The releases demonstrate the functioning of the satellite's radiometer, atmospheric detector, lightning imager and space environment monitor, operating around 36,000 km above the Earth.
"Four major payload devices of the Fengyun-4 satellite started up smoothly and captured the first batch of data," Tian Yulong, chief engineer of the State Administration of Science, Technology and Industry for National Defence (SASTIND), told press on Monday.
"Quality of the images is great. The information gained is up to what is expected in terms of quality and is qualified for use," Tian added.
Above: A series of 14 images and a composite released from Fengyun-4A (CNSA).
Wei Caiying, director-general of ground application system of Fengyun-4A, explained the multichannel radiometer scanning to CCTV+.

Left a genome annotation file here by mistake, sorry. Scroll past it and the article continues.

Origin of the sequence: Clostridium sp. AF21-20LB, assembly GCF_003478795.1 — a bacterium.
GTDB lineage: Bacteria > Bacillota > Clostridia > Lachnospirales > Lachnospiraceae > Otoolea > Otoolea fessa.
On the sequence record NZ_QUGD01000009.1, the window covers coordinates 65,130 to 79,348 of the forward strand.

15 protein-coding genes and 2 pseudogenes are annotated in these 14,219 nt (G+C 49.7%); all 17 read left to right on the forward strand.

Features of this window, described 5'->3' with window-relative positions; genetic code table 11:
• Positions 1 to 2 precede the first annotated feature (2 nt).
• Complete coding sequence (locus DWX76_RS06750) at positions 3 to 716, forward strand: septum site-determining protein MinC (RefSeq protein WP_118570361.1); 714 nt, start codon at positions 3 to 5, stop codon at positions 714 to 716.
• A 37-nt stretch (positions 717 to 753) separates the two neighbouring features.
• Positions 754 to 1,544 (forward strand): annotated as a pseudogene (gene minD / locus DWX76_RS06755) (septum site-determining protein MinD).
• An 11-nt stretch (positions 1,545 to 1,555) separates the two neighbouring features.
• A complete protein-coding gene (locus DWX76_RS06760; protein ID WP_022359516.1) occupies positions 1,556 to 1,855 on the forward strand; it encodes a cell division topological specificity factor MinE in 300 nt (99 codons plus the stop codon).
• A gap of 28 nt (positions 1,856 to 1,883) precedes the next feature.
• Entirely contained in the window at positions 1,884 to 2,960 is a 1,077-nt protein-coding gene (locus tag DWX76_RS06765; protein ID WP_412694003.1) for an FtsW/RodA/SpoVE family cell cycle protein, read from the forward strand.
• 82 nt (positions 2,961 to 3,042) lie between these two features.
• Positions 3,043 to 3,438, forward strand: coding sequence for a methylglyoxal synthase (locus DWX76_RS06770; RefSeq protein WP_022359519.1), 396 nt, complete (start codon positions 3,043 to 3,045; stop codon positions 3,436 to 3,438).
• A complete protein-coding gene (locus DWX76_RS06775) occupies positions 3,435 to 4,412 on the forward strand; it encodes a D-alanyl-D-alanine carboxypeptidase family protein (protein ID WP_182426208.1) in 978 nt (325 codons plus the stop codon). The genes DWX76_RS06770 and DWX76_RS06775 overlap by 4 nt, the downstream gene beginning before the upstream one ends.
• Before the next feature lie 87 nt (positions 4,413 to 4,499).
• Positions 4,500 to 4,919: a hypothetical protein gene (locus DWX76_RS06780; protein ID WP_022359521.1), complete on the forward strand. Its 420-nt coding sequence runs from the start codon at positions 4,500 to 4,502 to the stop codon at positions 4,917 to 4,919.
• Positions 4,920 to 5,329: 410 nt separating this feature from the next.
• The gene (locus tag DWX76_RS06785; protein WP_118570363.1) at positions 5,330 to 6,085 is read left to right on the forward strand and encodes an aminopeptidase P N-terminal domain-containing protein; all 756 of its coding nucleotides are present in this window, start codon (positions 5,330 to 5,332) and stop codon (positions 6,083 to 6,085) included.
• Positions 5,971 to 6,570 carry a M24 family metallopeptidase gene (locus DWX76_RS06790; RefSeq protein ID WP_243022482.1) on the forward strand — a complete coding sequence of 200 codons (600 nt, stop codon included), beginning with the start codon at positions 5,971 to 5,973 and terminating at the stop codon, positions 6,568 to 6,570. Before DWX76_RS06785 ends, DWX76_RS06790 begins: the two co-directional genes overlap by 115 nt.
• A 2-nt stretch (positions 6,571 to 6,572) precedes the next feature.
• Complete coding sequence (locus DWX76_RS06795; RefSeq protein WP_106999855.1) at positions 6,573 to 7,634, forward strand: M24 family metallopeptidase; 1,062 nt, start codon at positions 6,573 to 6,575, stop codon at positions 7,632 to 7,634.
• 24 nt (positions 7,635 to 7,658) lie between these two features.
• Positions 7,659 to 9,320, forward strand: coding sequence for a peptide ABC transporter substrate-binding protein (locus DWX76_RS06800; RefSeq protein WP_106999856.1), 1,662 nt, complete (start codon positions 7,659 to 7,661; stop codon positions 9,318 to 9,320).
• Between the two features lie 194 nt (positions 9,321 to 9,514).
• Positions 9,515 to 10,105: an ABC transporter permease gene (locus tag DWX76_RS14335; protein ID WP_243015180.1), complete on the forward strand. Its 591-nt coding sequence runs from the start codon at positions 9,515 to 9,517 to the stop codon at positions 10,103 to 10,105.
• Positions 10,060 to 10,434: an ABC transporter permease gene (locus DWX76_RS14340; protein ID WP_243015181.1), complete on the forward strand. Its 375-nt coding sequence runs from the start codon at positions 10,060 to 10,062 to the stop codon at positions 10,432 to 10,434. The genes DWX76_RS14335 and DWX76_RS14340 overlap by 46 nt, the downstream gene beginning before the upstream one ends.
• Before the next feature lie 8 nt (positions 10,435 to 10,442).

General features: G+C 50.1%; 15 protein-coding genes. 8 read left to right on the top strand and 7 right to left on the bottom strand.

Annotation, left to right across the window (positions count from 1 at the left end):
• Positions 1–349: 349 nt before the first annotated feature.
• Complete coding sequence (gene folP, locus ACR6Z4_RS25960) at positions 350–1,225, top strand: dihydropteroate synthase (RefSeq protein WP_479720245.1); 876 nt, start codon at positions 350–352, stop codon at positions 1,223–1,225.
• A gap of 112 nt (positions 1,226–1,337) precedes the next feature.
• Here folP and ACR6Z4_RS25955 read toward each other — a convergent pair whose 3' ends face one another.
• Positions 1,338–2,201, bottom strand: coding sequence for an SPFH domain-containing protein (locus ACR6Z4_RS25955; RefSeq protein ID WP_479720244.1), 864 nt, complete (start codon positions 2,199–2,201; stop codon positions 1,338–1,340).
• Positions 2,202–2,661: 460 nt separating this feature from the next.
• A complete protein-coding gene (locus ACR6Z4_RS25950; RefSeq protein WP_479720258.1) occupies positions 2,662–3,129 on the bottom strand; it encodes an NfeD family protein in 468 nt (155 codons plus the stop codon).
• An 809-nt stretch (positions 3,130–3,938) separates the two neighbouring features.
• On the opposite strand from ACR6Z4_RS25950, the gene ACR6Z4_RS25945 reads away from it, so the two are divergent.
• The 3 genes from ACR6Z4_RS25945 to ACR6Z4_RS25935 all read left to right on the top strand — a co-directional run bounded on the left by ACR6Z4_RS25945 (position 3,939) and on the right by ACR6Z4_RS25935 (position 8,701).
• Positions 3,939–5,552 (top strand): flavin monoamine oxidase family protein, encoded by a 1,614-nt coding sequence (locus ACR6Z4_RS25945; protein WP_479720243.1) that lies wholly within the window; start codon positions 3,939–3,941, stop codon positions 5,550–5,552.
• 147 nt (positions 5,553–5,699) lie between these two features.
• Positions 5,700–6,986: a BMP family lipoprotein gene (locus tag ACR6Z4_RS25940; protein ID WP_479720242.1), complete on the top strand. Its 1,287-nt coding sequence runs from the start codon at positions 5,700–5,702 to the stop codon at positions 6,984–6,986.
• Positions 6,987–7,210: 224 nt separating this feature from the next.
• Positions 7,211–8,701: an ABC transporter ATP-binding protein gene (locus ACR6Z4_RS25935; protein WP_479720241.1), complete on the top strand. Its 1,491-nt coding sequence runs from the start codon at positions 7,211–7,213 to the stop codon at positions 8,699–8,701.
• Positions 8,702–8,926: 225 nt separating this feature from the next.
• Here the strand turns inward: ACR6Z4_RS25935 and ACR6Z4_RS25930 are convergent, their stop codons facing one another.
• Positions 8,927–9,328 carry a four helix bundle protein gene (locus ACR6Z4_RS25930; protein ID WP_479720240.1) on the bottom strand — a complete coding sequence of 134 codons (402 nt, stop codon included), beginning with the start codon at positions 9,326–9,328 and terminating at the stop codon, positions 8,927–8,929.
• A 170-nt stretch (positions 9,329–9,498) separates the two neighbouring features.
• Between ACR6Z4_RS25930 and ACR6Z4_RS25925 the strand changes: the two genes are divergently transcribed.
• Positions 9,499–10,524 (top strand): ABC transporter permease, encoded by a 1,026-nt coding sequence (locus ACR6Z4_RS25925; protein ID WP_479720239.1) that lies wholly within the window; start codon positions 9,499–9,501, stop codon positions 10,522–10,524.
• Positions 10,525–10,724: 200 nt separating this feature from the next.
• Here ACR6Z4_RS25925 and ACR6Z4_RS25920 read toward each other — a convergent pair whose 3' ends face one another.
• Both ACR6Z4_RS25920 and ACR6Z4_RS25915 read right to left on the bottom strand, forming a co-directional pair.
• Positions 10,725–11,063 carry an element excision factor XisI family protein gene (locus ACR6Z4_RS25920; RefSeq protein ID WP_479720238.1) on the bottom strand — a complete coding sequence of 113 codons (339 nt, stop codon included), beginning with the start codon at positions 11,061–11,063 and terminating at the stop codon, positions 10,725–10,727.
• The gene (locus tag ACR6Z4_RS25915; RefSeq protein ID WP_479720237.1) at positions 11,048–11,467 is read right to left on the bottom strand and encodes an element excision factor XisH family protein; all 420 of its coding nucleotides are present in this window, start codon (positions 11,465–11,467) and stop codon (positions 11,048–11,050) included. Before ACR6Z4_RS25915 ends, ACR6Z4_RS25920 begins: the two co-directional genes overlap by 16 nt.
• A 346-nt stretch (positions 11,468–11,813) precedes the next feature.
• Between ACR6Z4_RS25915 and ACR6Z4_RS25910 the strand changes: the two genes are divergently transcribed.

"Its resolution has improved to 500 meters at the highest end, up from 1,250 meters with Fengyun-2. Time-wise, we now get such a disk graph in 15 minutes. We used to get it in 30," Ms Wei said.
Launched in December, the 5,400 kg Fengyun-4A is the experimental first spacecraft in a new series of meteorological satellites operated by the China Meteorological Administration.
It will provide high spatial, temporal and spectral resolution observations of China and surrounding areas, improving weather forecast and monitoring.
Further data from the release can be found here (Chinese).
Above: Fengyun-4A satellite under development (CASC).
The Fengyun-4 series will eventually feature six satellites, all based on the three-axis stabilised SAST-5000 platform developed by the Shanghai Academy of Space Technology (SAST), with an intended operational lifetime of 5-7 years.
Above: A rendering of China's Fengyun-4A meteorological satellite.
China has three operational Fengyun-2 meteorological satellites in geostationary orbits, which are capable of imaging only.
China's Fengyun-1 and -3 series are two generations of polar-orbiting meteorological satellites .
The Fengyun-4B satellite is expected to be launched to geostationary orbit in 2018.
The name Fengyun combines the words winds (Feng, 风) and clouds (yun, 云) and together mean 'storm'.